Organizational/Systems Change

  • Gayle L. Macklem


The move toward population-focused mental health work in schools requires a very difficult paradigmatic change involving systems (Weist, 2003b). Systems change demands challenging shifts in thinking and changes in how things are done in schools (Schrag, 1996). The key components of systems change require a shared vision, strong leadership, structure in the form of a team, and commitment of stakeholders. It requires support for integrating changes into the general fabric of the school or district and funding that is steady. It is critical to appreciate that systems change takes time. A consensus is that systems change takes 3–5 years (Schrag, 1996, p. 494). Change is messy. “Change is about adaptation and resiliency” (Glor, 2007, p. 2). The capacity of a system (a school) to change, and also to maintain itself, is one indicator that the system is “fit.” Fit systems are complex and the various components interact with one another. As components interact, change can emerge.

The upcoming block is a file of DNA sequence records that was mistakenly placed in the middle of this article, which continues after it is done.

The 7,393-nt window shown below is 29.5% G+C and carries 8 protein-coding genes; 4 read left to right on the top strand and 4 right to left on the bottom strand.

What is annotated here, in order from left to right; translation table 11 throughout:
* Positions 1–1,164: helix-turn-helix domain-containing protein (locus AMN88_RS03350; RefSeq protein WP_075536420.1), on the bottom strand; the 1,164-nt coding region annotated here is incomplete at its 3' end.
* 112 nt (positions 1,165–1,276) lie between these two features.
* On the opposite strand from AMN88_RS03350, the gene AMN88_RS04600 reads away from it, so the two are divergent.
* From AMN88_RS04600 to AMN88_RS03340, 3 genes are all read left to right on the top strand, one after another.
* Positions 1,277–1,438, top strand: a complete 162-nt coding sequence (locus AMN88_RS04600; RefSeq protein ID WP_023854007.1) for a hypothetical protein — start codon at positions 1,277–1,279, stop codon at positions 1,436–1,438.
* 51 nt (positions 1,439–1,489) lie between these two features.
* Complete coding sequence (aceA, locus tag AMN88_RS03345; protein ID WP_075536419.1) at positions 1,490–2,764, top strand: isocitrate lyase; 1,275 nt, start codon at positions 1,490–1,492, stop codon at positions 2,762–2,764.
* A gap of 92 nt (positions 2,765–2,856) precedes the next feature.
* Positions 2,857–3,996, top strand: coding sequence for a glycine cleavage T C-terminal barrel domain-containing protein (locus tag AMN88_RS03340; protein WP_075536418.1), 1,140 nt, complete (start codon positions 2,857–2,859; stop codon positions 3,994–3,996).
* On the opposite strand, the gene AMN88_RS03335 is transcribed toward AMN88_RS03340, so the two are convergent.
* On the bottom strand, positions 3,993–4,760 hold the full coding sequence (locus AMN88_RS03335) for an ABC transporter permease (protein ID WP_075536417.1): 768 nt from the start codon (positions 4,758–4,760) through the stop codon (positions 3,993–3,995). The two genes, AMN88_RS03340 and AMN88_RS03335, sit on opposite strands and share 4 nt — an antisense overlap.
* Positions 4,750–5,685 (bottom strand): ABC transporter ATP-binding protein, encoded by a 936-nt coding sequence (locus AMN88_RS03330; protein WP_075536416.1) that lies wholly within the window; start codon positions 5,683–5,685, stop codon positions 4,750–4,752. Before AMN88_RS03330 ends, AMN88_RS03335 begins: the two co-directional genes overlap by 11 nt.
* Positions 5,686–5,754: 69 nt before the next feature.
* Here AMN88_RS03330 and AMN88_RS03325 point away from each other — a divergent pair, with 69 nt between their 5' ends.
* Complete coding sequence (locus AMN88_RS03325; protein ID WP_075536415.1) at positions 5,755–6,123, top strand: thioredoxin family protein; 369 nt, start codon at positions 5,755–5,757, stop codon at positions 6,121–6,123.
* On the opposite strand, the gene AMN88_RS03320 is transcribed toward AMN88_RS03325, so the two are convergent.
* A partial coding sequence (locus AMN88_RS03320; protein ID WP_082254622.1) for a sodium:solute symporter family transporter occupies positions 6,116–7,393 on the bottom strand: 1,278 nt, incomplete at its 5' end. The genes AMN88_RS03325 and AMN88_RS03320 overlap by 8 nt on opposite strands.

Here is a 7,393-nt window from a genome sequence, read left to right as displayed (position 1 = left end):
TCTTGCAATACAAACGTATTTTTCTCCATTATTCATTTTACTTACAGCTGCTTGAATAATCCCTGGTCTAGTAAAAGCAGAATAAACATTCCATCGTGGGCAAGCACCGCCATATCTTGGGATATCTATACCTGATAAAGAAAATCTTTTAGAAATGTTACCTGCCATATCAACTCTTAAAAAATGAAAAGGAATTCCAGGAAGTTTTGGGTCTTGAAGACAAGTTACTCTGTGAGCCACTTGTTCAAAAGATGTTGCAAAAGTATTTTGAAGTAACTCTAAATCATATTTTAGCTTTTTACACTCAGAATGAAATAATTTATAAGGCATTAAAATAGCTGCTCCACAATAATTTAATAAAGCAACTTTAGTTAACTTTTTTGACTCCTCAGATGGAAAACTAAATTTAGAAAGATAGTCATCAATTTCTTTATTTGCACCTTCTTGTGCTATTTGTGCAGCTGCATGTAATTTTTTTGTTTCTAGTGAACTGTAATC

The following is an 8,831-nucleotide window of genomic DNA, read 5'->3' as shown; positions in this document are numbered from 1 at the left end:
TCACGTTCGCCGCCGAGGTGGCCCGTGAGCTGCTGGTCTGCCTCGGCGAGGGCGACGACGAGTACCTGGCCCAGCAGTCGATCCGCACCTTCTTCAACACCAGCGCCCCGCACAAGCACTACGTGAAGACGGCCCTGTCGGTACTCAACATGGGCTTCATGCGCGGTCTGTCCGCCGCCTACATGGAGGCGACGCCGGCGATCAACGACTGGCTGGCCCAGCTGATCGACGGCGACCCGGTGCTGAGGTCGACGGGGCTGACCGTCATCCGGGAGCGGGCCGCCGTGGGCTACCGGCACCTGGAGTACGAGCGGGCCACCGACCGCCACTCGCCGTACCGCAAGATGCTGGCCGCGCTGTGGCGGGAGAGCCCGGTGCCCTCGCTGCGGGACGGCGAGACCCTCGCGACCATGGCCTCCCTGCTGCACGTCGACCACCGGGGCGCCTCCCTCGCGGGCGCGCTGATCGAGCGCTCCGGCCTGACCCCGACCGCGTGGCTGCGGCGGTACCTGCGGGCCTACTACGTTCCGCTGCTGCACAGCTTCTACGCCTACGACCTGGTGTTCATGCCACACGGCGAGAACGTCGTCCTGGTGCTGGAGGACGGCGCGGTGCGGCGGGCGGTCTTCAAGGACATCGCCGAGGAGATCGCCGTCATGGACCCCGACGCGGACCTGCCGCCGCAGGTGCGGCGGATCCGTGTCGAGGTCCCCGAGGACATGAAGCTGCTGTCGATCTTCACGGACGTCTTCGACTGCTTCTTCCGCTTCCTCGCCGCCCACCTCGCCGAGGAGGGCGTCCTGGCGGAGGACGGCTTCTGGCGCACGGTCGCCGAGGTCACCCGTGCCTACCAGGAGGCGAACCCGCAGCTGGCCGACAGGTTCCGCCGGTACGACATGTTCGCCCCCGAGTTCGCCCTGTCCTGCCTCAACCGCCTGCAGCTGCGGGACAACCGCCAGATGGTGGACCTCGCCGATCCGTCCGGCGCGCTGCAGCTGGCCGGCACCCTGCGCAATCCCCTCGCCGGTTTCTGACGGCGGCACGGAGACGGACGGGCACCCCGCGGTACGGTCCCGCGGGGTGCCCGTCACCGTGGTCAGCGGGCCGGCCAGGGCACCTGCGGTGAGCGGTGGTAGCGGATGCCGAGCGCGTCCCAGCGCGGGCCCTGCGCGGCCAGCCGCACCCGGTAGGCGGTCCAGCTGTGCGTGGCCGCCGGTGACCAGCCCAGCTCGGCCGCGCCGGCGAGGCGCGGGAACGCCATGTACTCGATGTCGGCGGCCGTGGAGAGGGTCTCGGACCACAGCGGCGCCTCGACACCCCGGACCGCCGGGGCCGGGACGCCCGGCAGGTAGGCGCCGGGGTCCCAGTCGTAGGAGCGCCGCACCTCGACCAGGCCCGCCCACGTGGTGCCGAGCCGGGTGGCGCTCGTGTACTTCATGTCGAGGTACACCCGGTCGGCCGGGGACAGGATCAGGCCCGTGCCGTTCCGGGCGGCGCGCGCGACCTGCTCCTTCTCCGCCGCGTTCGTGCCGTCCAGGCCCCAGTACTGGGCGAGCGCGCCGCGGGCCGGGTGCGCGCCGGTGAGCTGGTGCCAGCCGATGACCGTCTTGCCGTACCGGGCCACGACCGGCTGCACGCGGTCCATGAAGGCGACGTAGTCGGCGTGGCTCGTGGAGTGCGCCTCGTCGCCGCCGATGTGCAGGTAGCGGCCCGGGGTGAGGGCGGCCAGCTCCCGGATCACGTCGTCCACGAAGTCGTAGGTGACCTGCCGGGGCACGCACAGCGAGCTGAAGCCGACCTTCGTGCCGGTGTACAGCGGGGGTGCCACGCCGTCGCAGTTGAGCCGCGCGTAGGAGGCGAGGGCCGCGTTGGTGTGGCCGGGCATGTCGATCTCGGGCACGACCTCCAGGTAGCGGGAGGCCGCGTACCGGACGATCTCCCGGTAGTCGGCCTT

Behavior Change Preventive Intervention Organizational Change Innovation Theory Change Agent 
These keywords were added by machine and not by the authors. This process is experimental and the keywords may be updated as the learning algorithm improves.


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Copyright information

© Springer Science+Business Media New York 2014

Authors and Affiliations

  • Gayle L. Macklem
    • 1
  1. 1.Massachusetts School of Professional PsychologyNewtonUSA

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